8701 Don Carol, El Cerrito

Click picture for additional photos and complete listing courtesy of Glen Bell, BHG Reliance Partners

Our featured home today is a rare and exceptional mid-century residence designed by Claude Oakland. Oakland began his career designing homes for Joseph Eichler at Anshen & Allen, but soon Eichler had convinced him to open his own office to carry on the work. This long partnership between Oakland and Eichler makes Oakland one of the most built domestic modernists in all of California but Eichler was certainly not his only client. This imposing El Cerrito home was designed for structural engineer T Y Lin and it is an exceedingly unusual example of brutalist residential design. Here there is little evidence of the typical woodsy Bay Region tropes that were common during this period. Instead we find stolid masses of concrete and masonry and forms that appear far more contemporary today than their fifty plus years might suggest.

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9 Maybeck Twin, Berkeley

Click picture for additional photos and complete listing courtesy of Norah Brower, Pacific Union

This beautifully composed Berkeley mid-century is a typically elegant and restrained design by Robert Ratcliff. Ratcliff would inherit a very successful architectural practice when his father Walter retired in 1955, but it was Robert’s vision that would really propel the firm through the post-war years and make it the local powerhouse that it is today. His particularly polished brand of Bay Region modernism appealed to a lot of clients who weren’t quite prepared for the most rustic work of some of his contemporaries. This home is a good case in point. It is a lovely piece of design: balanced and refined; woodsy, but only very selectively.

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252 The Uplands, Berkeley

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There is no mention of it in the listing but this exceptional late mid-century was the home of Lyman Jee who is probably best known for his long and productive partnership with Jack Anderson in El Cerrito. This home was designed by Jee long after that partnership had dissolved and Jee had mostly retired from architecture but it still clearly demonstrates his immense talent for creating stunning solutions to exceedingly difficult sites. Jee unfortunately passed away last year but we are fortunate to have quite a few of his thoughtful homes around the East Bay to remind us of his outsized impact on our built environment.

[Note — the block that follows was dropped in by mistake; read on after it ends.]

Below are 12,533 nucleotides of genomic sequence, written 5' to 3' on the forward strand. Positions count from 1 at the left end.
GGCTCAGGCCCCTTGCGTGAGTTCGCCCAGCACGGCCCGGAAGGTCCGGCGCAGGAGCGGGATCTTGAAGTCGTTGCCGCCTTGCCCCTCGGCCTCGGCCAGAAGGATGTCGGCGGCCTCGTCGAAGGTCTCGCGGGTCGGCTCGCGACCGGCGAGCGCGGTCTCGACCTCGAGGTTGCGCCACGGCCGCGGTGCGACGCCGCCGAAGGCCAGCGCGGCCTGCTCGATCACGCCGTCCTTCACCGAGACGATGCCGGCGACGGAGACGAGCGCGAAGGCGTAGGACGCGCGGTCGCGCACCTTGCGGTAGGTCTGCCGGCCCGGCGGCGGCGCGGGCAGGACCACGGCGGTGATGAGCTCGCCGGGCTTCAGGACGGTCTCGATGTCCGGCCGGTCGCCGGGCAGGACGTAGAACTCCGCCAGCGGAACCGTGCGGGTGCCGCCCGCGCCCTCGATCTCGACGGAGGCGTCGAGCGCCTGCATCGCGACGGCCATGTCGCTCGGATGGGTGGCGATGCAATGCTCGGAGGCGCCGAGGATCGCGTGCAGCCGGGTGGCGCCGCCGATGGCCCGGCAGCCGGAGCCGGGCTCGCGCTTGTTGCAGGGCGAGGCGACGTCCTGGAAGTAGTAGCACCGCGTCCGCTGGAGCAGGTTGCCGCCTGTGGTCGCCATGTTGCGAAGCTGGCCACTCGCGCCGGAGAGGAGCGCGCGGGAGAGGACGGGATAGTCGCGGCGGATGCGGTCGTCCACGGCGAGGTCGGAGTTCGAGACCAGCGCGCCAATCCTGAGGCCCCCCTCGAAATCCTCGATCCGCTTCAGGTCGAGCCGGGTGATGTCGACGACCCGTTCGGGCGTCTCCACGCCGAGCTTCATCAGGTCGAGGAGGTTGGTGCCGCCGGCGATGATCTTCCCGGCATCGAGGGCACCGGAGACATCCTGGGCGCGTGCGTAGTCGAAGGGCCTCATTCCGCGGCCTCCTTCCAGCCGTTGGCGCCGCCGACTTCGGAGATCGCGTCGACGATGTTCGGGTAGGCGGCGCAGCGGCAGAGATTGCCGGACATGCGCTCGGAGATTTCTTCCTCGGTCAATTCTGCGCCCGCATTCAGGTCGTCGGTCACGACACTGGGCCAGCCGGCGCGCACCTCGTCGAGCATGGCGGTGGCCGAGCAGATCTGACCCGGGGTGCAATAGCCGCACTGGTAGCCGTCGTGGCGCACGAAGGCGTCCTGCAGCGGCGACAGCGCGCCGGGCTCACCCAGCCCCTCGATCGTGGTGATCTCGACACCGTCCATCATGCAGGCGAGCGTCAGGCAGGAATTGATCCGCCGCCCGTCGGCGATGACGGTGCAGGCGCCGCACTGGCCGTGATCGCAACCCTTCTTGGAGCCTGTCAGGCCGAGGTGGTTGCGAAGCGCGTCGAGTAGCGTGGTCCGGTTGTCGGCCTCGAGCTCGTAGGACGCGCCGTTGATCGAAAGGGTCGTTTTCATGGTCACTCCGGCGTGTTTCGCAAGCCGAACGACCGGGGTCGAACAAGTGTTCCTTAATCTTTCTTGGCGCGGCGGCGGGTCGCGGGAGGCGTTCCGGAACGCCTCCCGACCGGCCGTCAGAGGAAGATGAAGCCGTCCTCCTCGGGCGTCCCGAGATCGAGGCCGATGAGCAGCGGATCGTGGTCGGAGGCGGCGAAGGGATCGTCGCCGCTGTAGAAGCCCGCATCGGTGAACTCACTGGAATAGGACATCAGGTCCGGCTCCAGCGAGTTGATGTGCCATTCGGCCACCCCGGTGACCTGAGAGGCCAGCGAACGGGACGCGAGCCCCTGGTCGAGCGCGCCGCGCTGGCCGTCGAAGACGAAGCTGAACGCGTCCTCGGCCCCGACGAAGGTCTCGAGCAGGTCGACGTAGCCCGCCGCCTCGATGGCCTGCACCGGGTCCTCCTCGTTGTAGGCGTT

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970 Contra Costa, El Cerrito

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Our featured home today is a modest Bay Region mid-century charming for its extreme simplicity. Its single low gable provides ample shelter for the entire structure and its generous overhangs shade the carefully placed glazed openings. The interiors are equally thoughtful with rooms oriented to maximize views and efficient use of space. It is a beautifully pure conception – the home reduced to its most essential elements.

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3367 Freeman, Walnut Creek

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The Breezehouse is a new modern prefab structure designed by perhaps the most recognizable proponent of residential prefabrication, Michelle Kaufmann. The home was the second factory-built design that Kaufmann created for Sunset Magazine and it garnered a great deal of media attention in 2005 for its innovative systems and solid execution. However despite glowing reviews and growing backlog, Kaufmann was unfortunately forced to shutter her fledgling prefab business in 2009 as a result of difficult economic conditions after building only 40 homes. Hers would become only the latest in a long litany of promising but largely unsuccessful attempts at home prefabrication that have been undertaken since the middle of the last century. Kaufamnn ultimately sold her designs to Blu Homes which still offers versions of the Breezehouse and several of her other homes.

Posted in Architect-Designed, Michelle Kaufmann, New Modern | 1 Comment

112 Estates, Piedmont

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Earl MacDonald is not particularly well-known in the Bay Area because most of his solo career was spent in San Diego, but he lived in Oakland for many years and much of his training took place in the local offices of Arthur Brown. This lavish Piedmont home is one of several impressive residences that he designed in the East Bay before making the move down south and it is a great indication of his immense talent for period revival design. He would continue to practice in Southern California for many years, eventually becoming a noted proponent of modernism, but his early Spanish colonial homes remain some of his most charming designs.

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1162 Grizzly Peak, Berkeley

Click picture for additional photos and complete listing courtesy of Regina Jacobs, Grubb

This meticulously detailed and beautifully composed mid-century was designed by local architect John Wells as his personal residence. Wells was a longtime associate of highly regarded Berkeley professor and architect Vernon DeMars, first in the firm of Demars and Reay and eventually as a partner in the firm DeMars and Wells. Their projects together consisted mostly of Civic and University buildings, but both men also designed homes for themselves in the Berkeley Hills that are unique reflections of their own personalities. Wells’ is perhaps not surprisingly less ostentatious than is Demars’ but it is nonetheless a compelling tribute to his great talent and innate ability to create intimate and inviting interior spaces.

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